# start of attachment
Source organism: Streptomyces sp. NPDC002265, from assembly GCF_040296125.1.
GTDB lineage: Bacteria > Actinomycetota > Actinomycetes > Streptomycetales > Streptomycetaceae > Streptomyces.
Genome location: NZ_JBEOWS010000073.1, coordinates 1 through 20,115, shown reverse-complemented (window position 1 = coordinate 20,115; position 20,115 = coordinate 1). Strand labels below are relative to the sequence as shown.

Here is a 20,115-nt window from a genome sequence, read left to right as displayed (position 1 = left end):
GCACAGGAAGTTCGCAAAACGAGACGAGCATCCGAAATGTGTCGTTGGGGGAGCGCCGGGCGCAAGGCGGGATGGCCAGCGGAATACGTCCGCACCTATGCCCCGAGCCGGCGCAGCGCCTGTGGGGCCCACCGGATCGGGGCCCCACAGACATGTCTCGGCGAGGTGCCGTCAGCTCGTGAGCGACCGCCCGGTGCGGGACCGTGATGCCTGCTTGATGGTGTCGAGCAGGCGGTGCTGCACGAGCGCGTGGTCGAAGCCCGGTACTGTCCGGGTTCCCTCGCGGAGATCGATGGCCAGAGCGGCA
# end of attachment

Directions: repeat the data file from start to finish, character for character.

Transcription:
Source organism: Streptomyces sp. NPDC002265, from assembly GCF_040296125.1.
GTDB lineage: Bacteria > Actinomycetota > Actinomycetes > Streptomycetales > Streptomycetaceae > Streptomyces.
Genome location: NZ_JBEOWS010000073.1, coordinates 1 through 20,115, shown reverse-complemented (window position 1 = coordinate 20,115; position 20,115 = coordinate 1). Strand labels below are relative to the sequence as shown.

Here is a 20,115-nt window from a genome sequence, read left to right as displayed (position 1 = left end):
GCACAGGAAGTTCGCAAAACGAGACGAGCATCCGAAATGTGTCGTTGGGGGAGCGCCGGGCGCAAGGCGGGATGGCCAGCGGAATACGTCCGCACCTATGCCCCGAGCCGGCGCAGCGCCTGTGGGGCCCACCGGATCGGGGCCCCACAGACATGTCTCGGCGAGGTGCCGTCAGCTCGTGAGCGACCGCCCGGTGCGGGACCGTGATGCCTGCTTGATGGTGTCGAGCAGGCGGTGCTGCACGAGCGCGTGGTCGAAGCCCGGTACTGTCCGGGTTCCCTCGCGGAGATCGATGGCCAGAGCGGCA